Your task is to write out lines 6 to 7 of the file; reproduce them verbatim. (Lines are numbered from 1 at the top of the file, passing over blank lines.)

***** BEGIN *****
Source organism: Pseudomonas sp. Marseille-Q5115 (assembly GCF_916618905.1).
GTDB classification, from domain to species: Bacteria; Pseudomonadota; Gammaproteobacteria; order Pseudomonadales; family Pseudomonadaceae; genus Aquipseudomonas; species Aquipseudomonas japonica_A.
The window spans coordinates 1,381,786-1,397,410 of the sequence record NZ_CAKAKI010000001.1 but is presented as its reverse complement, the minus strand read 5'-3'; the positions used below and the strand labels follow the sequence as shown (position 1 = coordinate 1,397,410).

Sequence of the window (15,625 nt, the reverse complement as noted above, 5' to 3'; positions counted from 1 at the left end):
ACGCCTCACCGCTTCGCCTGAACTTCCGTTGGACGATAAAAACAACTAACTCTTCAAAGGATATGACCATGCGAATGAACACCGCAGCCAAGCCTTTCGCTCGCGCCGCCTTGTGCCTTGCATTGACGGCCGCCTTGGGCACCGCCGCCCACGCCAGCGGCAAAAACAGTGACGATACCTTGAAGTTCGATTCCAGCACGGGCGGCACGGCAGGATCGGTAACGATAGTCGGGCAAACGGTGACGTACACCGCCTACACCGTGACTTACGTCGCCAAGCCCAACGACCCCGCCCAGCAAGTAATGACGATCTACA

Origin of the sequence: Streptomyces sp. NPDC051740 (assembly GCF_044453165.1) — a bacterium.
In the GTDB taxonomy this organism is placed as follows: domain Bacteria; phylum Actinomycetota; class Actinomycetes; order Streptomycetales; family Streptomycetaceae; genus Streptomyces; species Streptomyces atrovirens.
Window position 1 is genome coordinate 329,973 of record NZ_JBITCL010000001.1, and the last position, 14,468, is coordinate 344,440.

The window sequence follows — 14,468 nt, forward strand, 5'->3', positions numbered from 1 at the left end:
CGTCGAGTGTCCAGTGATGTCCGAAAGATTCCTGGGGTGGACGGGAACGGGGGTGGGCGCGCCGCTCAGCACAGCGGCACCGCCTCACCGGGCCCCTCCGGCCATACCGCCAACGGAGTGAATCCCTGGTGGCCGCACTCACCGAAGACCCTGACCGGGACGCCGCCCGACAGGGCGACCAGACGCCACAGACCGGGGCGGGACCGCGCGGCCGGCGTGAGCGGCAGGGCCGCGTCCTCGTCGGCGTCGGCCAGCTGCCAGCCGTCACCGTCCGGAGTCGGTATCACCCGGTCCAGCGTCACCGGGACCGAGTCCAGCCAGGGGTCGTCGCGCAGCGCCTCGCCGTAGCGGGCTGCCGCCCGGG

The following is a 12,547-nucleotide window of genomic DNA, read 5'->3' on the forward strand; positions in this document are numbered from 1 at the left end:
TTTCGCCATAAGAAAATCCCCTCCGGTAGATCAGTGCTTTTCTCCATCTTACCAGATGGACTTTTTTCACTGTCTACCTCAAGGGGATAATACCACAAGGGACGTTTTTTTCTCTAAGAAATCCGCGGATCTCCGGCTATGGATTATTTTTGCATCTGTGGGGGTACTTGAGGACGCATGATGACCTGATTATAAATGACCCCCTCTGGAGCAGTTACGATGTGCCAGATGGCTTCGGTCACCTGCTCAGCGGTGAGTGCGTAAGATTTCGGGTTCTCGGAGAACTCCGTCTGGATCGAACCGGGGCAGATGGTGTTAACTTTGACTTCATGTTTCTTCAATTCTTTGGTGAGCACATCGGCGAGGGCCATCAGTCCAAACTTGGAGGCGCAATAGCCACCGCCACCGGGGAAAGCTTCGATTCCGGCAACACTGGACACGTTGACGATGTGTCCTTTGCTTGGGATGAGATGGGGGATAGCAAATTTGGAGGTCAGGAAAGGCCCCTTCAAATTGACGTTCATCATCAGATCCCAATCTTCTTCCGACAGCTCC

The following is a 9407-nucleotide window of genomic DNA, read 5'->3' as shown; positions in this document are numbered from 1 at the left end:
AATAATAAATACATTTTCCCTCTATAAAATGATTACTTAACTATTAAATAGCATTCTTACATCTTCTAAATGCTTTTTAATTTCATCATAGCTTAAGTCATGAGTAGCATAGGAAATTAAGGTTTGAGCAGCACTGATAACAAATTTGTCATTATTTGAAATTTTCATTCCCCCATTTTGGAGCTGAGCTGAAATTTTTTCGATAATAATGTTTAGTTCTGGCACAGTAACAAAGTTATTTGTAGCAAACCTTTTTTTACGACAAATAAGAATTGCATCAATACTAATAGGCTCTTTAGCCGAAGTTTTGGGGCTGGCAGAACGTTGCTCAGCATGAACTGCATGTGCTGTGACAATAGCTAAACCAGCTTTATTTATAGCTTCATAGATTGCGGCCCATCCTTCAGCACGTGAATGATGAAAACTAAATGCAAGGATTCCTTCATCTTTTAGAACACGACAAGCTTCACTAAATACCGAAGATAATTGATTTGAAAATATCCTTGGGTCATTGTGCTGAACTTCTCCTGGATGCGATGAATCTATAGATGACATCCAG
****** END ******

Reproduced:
Origin of the sequence: Streptomyces sp. NPDC051740 (assembly GCF_044453165.1) — a bacterium.
In the GTDB taxonomy this organism is placed as follows: domain Bacteria; phylum Actinomycetota; class Actinomycetes; order Streptomycetales; family Streptomycetaceae; genus Streptomyces; species Streptomyces atrovirens.